Comedy can be subjective. What one person finds funny, another will not. I have no doubt that it is possible to go out and read many reviews which describe “Barb & Star go to Vista Del Mar” as a “comedic triumph” or refer to it as a “laugh riot” or a “crashing success.” This review is not one of them. The Kristen Wiig-Annie Mumolo film (the two wrote it, produced it, and star in it) isn’t bad, but it is something of a mess. More jokes fail than succeed, the plot is (purposefully) ludicrous, and it all goes on far longer than necessary.
At this point it is again incumbent upon me to say that the movie is not bad exactly. Certainly, the characters at its center, Barb (Mumolo) and Star (Wiig), have their moments. The two are middle-aged, middle America, caricatures. They live in something of an oblivious delirium and are excited by everything. They want nothing more than to spend their days at their dream job at Jennifer Convertibles (if one has a shift, the other comes along) and just sit and talk.
Watching them talk for 90 minutes might actually make for something of a great movie. They may not have anything truly deep to offer, but there’s an infectiousness to their enthusiasm that ought not be denied. But, their sitting and gabbing isn’t what we get here. Instead, as the title of the movie says, they go to Vista Del Mar.
It is wrong to say that it is at that moment when things become outlandish, because they’re outlandish from the moment the movie opens. Before we ever meet Barb and Star, we meet Yoyo (Reyn Doi), Edgar (Jamie Dornan), and Sharon Gordon Fisherman (also Wiig). Fisherman and her team, of which Yoyo and Edgar are part, are planning to kill everyone in Vista Del Mar using an unnecessarily complicated mosquito scheme. Edgar, who pines for and is led on by Fisherman, is sent off to make sure the mosquitoes do their job.
There are few moments of surprise or awe or bewilderment in the film (if one chooses to not think too much about the mosquito stuff). There are few surprises from the very outset. Every scene that takes place is relatively predictable and so very many of the jokes are telegraphed.
Even a musical number, funny though it is, has the sense of the expected. A second one is slightly less expected, but the notion that this is a musical in any way kind of peters out from that point forward. Although this is not a surprise, as the songs and choreography were funny moving away from them is a disappointing choice. It is also one that furthers the overall sense that Wiig, Mumolo, and director Josh Greenbaum decided to just throw everything at the wall to see what would stick.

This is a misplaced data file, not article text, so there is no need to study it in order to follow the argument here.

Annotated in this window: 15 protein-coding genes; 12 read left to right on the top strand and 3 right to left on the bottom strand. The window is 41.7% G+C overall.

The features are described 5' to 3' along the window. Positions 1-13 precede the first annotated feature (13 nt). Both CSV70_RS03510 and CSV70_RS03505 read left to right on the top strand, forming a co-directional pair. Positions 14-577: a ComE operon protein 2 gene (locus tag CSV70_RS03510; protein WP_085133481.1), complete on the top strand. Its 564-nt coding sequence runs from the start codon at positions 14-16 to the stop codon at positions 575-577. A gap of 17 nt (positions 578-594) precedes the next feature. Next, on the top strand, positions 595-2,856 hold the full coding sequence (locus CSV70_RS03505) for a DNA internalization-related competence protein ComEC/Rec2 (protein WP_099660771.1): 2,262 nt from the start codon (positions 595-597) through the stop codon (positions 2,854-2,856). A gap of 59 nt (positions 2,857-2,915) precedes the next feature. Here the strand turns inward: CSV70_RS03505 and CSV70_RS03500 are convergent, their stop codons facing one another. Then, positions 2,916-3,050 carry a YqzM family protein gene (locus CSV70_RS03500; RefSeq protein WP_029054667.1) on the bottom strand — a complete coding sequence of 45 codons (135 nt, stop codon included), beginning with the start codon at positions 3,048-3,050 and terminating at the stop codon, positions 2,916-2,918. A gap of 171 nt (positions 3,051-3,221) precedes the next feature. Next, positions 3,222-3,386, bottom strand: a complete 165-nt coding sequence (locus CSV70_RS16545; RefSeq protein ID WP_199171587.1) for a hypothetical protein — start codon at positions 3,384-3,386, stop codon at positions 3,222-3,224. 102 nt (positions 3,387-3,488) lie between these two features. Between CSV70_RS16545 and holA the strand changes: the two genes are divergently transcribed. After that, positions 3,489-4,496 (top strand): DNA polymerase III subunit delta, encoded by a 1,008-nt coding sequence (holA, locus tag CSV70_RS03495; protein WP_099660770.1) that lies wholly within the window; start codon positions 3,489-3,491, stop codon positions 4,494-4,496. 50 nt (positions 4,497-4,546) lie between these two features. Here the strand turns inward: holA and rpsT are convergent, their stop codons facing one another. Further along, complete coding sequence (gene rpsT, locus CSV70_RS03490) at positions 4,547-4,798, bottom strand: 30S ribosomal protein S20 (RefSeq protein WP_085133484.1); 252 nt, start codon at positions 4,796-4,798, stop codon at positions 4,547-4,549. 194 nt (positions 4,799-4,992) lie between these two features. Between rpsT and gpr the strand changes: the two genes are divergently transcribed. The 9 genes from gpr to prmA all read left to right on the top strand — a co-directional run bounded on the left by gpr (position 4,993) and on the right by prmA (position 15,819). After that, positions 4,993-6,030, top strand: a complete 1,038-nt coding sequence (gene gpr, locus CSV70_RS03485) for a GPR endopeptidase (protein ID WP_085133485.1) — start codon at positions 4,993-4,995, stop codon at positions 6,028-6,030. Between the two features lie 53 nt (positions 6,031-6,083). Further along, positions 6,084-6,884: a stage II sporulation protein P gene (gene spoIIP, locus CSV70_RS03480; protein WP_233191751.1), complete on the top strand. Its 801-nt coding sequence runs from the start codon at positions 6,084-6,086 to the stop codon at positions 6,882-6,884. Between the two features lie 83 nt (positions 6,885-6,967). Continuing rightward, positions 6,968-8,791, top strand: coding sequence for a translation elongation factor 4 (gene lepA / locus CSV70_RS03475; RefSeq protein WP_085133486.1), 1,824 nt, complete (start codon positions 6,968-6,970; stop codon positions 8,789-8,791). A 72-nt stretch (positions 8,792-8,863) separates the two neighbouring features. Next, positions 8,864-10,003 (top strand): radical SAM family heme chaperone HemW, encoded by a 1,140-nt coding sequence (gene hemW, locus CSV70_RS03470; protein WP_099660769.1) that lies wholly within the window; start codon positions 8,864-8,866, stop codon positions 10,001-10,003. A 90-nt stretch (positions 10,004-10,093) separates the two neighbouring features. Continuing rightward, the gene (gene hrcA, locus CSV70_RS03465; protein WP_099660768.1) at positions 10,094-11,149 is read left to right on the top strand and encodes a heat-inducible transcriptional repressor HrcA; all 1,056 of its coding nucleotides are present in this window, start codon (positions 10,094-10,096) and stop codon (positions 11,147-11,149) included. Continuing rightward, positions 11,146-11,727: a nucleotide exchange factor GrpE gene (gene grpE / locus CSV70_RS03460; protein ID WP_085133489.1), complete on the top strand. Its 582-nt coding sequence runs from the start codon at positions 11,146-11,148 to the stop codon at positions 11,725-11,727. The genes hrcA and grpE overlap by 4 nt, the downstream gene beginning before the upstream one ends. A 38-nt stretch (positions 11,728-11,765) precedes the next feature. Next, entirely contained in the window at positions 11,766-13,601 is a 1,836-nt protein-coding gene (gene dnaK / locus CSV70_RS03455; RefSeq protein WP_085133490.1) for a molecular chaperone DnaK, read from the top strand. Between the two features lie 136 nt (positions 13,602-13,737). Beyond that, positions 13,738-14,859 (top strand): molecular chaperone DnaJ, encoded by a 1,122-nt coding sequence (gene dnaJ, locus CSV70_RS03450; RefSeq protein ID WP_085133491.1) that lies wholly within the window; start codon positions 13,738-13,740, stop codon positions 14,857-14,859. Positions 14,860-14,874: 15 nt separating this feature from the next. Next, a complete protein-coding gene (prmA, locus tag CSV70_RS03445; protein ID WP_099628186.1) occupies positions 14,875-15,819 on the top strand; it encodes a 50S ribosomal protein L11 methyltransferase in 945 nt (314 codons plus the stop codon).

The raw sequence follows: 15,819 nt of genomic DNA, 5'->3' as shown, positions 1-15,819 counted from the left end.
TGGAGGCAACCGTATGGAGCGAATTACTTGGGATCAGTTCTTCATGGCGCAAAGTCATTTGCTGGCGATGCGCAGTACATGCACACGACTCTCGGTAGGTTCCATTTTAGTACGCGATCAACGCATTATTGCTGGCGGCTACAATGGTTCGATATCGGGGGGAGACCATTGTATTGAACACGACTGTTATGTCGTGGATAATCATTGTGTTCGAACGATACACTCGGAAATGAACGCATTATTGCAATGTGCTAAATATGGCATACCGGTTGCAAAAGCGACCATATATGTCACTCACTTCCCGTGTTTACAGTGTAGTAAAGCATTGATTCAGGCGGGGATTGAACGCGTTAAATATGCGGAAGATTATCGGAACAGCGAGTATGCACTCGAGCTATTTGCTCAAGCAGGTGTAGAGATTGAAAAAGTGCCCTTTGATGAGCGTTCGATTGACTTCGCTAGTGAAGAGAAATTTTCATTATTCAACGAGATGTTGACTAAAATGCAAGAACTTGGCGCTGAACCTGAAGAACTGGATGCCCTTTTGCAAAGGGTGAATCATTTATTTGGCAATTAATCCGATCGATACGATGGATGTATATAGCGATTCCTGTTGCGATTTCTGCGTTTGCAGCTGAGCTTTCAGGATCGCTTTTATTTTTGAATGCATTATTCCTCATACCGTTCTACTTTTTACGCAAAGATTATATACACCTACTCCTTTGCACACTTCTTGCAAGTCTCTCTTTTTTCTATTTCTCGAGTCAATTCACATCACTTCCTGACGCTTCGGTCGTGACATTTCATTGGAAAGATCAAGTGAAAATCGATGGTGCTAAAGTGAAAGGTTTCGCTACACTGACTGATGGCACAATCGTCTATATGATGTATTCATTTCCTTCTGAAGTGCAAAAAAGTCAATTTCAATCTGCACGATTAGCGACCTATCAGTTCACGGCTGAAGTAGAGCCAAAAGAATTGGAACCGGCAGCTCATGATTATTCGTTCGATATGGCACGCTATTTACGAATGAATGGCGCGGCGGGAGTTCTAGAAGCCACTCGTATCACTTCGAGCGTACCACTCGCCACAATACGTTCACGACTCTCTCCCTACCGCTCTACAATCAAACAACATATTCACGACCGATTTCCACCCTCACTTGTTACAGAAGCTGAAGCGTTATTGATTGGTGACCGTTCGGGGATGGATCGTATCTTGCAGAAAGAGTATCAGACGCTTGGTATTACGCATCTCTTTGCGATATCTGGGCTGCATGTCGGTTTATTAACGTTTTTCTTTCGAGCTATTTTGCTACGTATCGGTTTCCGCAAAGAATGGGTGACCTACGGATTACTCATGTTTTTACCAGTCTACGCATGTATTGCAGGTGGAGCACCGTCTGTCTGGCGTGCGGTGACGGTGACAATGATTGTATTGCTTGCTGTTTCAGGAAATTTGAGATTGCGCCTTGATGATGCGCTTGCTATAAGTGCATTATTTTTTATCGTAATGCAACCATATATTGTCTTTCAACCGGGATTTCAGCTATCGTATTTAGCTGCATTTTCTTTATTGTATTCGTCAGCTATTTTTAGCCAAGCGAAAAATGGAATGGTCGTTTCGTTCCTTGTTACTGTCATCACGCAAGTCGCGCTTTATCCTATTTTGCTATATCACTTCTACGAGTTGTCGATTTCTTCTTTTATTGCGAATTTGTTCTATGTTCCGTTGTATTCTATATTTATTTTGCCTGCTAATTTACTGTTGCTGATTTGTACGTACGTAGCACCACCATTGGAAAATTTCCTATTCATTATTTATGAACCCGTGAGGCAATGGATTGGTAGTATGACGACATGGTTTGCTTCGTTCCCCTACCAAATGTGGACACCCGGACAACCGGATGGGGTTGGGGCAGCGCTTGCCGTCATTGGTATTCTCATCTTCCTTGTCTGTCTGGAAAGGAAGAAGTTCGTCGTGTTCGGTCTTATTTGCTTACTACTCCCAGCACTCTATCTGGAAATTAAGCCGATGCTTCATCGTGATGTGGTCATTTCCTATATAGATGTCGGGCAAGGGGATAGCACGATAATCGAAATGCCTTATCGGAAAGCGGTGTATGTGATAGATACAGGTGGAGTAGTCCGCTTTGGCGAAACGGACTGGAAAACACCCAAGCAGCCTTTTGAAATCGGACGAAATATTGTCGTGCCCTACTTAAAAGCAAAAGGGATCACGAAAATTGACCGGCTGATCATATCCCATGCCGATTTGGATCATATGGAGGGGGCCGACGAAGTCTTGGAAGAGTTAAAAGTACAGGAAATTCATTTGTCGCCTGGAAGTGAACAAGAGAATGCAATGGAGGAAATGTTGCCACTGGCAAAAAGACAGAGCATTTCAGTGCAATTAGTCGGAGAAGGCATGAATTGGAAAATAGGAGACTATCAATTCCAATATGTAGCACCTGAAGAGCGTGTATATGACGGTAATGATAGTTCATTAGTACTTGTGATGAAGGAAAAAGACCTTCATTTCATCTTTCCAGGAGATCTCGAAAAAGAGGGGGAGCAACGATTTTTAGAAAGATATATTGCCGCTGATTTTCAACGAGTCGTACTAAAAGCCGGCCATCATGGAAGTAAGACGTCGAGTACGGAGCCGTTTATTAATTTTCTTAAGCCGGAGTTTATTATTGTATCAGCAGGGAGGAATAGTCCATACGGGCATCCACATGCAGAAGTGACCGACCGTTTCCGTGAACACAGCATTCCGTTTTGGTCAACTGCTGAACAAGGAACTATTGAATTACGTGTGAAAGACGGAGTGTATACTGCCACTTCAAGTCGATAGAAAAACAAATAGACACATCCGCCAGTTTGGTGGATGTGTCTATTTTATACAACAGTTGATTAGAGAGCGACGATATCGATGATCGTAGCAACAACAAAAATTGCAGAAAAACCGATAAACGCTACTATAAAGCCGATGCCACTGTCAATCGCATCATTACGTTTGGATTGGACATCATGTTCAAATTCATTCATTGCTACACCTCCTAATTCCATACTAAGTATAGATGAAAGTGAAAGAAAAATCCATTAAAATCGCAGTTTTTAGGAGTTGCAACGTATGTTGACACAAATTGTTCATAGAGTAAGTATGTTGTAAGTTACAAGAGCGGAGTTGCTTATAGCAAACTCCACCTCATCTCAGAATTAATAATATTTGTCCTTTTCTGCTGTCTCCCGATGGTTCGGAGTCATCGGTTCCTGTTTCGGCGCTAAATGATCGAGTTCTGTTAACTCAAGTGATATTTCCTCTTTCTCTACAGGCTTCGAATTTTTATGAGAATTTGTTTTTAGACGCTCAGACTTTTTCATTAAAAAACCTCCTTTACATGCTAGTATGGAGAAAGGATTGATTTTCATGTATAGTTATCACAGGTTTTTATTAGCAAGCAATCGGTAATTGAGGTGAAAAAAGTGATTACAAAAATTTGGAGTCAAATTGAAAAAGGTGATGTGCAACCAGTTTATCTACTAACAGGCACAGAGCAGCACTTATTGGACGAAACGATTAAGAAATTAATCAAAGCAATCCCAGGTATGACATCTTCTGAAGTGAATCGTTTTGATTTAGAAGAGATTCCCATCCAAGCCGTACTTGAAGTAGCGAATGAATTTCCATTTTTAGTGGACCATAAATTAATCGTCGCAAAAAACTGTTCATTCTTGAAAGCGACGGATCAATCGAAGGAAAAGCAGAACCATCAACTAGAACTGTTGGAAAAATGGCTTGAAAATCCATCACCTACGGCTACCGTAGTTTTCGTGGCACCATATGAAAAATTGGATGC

In the end, what keeps it the whole thing going when it might otherwise completely crumble are the title characters. Barb and Star manage to make their way from seeming like “SNL” TV sketch caricatures to “SNL” feature film ones and there is just enough silliness surrounding them to allow it to continue. Plus, the movie is always good for a cameo or two.
Dornan is quite enjoyable as the all too easily enraptured Edgar as well. He manages to make the character naïve and charming at the same time. While his story doesn’t carry twists and turns, Dornan makes Edgar’s shifting love surprising to the character even if we all see it coming.
“Barb & Star” is also beautifully colorful. The world as a whole is eye-poppingly bright and hyper-real. It is entrancing in a way that helps suck the audience into the lives of these two culotte-wearing women.
It is almost impossible to walk away from “Barb & Star go to Vista Del Mar” hating what you’ve seen. It has chuckles here and there and will put a smile on your face more often than it provides a laugh. Sloppy in some of its execution, Wiig and Mumolo give the movie everything they have, pulling it across the finish line through sheer force of will. One leaves it actually wanting to see the characters again, especially if it’s in a better movie.
photo credit: Lionsgate
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